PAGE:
Cambodian police killed at least four people Friday near the capital, Phnom Penh, when they opened fire on protesting garment workers who want the country's minimum wage doubled.
"Chuon Narin, deputy chief of the Phnom Penh Municipal Police, said the four were killed and about 20 others wounded in a southern suburb of the capital after several hundred workers blocking a road began burning tires and throwing objects at police officers. Witnesses said some officers fired AK-47 rifles into the air and that others shot at ground level."
Cambodian human rights group LICADHO confirmed the toll, calling it "the worst state violence against civilians to hit Cambodia in 15 years."
Rong Chhun, president of the Cambodian Confederation of Unions, told the Phnom Penh Post that the four dead were striking workers, and condemned the crackdown. But the national military police spokesman, Brig. Gen. Kheng Tito, defended the use of force.
"We're just doing our jobs. We fear the security situation, so we have to crack down on them," he said. "If we allow them to continue the strike, later on, it will become messy and more complicated to control."
As we've previously reported, Cambodia's garment industry is one of the world's largest. It employs about a half-million people in 500 shoe and garment factories, many of them foreign-owned. The sector is the country's biggest export earner.
Protests by garment workers are not unusual, but Friday's deadly violence represents an escalation. The protests took place at Canadia Industrial Park, which houses factories that supply to companies including H&M and PVH, the owner of Tommy Hilfiger and Calvin Klein. The Phnom Penh Post reports:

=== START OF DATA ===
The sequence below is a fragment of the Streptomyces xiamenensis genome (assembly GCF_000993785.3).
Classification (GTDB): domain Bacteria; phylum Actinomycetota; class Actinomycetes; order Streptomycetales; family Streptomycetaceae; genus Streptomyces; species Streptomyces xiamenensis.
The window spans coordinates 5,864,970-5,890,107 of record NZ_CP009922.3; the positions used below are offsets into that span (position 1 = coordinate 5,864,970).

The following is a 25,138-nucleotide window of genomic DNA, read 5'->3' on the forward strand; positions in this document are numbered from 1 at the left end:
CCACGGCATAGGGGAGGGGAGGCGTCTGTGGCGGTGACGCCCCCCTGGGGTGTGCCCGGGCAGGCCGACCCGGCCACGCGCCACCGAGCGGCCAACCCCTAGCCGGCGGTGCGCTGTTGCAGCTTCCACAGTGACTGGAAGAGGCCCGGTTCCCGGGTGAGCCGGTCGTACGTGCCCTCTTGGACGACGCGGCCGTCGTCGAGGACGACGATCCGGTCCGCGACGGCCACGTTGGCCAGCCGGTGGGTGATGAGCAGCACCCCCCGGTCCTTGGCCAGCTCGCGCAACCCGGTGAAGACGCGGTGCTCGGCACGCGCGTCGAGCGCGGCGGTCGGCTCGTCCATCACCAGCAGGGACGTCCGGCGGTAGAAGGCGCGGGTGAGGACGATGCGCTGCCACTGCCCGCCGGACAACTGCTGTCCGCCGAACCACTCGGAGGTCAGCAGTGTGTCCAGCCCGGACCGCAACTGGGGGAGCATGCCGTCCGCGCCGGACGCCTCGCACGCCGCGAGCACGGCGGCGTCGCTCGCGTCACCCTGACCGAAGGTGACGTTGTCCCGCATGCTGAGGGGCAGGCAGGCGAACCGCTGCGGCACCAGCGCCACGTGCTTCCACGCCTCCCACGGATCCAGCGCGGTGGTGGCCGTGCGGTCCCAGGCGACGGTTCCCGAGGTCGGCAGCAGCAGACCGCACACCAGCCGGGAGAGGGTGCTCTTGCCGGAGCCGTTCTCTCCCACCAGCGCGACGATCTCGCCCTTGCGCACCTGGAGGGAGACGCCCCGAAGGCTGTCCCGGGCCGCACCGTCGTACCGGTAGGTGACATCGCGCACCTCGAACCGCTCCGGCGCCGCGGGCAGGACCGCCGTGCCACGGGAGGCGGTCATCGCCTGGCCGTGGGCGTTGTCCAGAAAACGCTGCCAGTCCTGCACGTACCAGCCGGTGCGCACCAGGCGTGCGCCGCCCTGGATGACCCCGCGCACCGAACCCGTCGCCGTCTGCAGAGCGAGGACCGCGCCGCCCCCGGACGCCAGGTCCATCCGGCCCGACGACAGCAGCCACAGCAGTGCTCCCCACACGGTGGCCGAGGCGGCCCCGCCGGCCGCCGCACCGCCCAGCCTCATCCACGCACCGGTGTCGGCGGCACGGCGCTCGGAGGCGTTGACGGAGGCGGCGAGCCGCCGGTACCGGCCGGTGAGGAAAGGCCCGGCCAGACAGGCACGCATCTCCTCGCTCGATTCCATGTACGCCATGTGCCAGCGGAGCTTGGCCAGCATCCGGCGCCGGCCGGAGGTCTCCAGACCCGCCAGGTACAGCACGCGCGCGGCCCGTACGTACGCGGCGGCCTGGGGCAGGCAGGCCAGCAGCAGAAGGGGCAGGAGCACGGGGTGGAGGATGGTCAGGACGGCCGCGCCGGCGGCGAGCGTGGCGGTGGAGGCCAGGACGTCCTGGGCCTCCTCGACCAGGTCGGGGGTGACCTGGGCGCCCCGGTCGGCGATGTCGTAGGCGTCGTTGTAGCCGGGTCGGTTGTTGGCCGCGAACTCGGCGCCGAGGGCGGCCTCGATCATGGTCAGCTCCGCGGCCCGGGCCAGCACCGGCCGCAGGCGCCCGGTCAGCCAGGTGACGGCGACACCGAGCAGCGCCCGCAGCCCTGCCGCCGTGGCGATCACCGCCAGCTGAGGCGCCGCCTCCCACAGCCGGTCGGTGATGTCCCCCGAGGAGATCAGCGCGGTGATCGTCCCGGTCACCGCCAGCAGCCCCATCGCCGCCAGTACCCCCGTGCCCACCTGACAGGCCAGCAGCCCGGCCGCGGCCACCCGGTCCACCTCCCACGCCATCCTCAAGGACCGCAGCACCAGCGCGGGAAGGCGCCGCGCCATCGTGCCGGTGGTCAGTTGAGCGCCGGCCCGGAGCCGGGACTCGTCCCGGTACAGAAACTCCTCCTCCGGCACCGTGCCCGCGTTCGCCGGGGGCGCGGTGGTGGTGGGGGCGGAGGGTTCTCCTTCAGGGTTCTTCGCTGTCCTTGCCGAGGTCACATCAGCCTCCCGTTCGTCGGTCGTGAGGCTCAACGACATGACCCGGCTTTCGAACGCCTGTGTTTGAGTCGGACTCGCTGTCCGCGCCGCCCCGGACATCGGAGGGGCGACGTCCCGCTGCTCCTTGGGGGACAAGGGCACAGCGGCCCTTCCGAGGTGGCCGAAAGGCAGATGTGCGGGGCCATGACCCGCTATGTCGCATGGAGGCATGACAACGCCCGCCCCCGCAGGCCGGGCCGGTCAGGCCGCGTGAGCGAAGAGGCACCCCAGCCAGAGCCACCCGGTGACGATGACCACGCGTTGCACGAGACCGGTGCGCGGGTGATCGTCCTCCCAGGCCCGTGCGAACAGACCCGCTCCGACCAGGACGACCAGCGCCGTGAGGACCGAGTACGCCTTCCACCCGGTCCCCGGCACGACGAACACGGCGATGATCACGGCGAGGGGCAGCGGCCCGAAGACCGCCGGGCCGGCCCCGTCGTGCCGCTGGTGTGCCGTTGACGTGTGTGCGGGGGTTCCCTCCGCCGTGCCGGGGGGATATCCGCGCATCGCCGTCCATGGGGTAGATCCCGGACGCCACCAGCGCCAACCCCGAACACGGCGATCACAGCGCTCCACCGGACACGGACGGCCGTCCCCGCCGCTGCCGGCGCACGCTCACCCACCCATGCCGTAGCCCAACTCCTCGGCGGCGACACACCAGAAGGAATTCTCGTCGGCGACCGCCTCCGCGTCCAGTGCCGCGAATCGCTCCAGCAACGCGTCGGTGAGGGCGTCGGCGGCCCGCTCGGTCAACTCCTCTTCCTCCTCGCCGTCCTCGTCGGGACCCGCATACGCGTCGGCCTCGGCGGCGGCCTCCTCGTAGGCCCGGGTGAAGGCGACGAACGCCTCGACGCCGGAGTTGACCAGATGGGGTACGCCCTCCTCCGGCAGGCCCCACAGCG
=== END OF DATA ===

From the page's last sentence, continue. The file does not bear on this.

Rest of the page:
"The demonstration at Canadia comes amid an ongoing national strike that began last week when the Ministry of Labour's Labour Advisory Committee set a new monthly minimum wage of $95 — $65 less than striking unions demanded. The ministry raised the minimum wage another $5 earlier this week, but many workers have remained on strike."
Friday's violence also comes amid growing protests against Prime Minister Hun Sen, who has been in power for more than two decades. His party won elections in July that opposition groups said were flawed. The AP notes:
"Although the wage and election issues are not directly linked, the opposition has close ties with the country's labor movement. Last Sunday, many workers joined a massive political rally organized by the opposition. ...
"The standoff over wages presents Hun Sen with a dilemma, as increasing violence could drive the workers into a tighter alliance with the opposition, providing a vast pool of people for their increasingly confident street demonstrations. But the government is also close to the factory owners, whose exports fuel the economy and who are generally seen as financial supporters of Hun Sen's ruling Cambodian People's Party."